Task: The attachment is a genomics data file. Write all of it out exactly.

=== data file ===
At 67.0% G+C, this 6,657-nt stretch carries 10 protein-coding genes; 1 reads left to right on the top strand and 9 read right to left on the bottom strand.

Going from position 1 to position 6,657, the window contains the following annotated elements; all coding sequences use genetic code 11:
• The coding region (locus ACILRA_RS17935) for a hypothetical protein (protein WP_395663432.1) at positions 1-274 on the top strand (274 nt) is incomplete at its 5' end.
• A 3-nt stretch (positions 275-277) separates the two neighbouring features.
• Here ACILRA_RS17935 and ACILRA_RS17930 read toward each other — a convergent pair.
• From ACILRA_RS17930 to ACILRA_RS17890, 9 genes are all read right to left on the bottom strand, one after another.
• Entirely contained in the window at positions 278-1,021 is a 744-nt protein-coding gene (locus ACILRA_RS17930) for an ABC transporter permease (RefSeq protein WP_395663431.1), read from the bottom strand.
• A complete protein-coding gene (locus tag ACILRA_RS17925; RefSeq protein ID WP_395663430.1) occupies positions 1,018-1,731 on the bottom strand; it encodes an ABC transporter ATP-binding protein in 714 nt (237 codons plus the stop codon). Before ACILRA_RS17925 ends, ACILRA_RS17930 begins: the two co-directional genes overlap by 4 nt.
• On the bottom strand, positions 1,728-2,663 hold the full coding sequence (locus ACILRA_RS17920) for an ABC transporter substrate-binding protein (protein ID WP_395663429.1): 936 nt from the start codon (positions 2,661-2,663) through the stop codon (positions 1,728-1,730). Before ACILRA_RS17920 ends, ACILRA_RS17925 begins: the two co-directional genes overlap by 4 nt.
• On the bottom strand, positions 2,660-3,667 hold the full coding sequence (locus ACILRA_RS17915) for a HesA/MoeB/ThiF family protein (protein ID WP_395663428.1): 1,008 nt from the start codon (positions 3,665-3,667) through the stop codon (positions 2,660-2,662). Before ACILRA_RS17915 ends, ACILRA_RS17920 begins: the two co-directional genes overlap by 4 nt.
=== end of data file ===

At 67.0% G+C, this 6,657-nt stretch carries 10 protein-coding genes; 1 reads left to right on the top strand and 9 read right to left on the bottom strand.

Going from position 1 to position 6,657, the window contains the following annotated elements; all coding sequences use genetic code 11:
• The coding region (locus ACILRA_RS17935) for a hypothetical protein (protein WP_395663432.1) at positions 1-274 on the top strand (274 nt) is incomplete at its 5' end.
• A 3-nt stretch (positions 275-277) separates the two neighbouring features.
• Here ACILRA_RS17935 and ACILRA_RS17930 read toward each other — a convergent pair.
• From ACILRA_RS17930 to ACILRA_RS17890, 9 genes are all read right to left on the bottom strand, one after another.
• Entirely contained in the window at positions 278-1,021 is a 744-nt protein-coding gene (locus ACILRA_RS17930) for an ABC transporter permease (RefSeq protein WP_395663431.1), read from the bottom strand.
• A complete protein-coding gene (locus tag ACILRA_RS17925; RefSeq protein ID WP_395663430.1) occupies positions 1,018-1,731 on the bottom strand; it encodes an ABC transporter ATP-binding protein in 714 nt (237 codons plus the stop codon). Before ACILRA_RS17925 ends, ACILRA_RS17930 begins: the two co-directional genes overlap by 4 nt.
• On the bottom strand, positions 1,728-2,663 hold the full coding sequence (locus ACILRA_RS17920) for an ABC transporter substrate-binding protein (protein ID WP_395663429.1): 936 nt from the start codon (positions 2,661-2,663) through the stop codon (positions 1,728-1,730). Before ACILRA_RS17920 ends, ACILRA_RS17925 begins: the two co-directional genes overlap by 4 nt.
• On the bottom strand, positions 2,660-3,667 hold the full coding sequence (locus ACILRA_RS17915) for a HesA/MoeB/ThiF family protein (protein ID WP_395663428.1): 1,008 nt from the start codon (positions 3,665-3,667) through the stop codon (positions 2,660-2,662). Before ACILRA_RS17915 ends, ACILRA_RS17920 begins: the two co-directional genes overlap by 4 nt.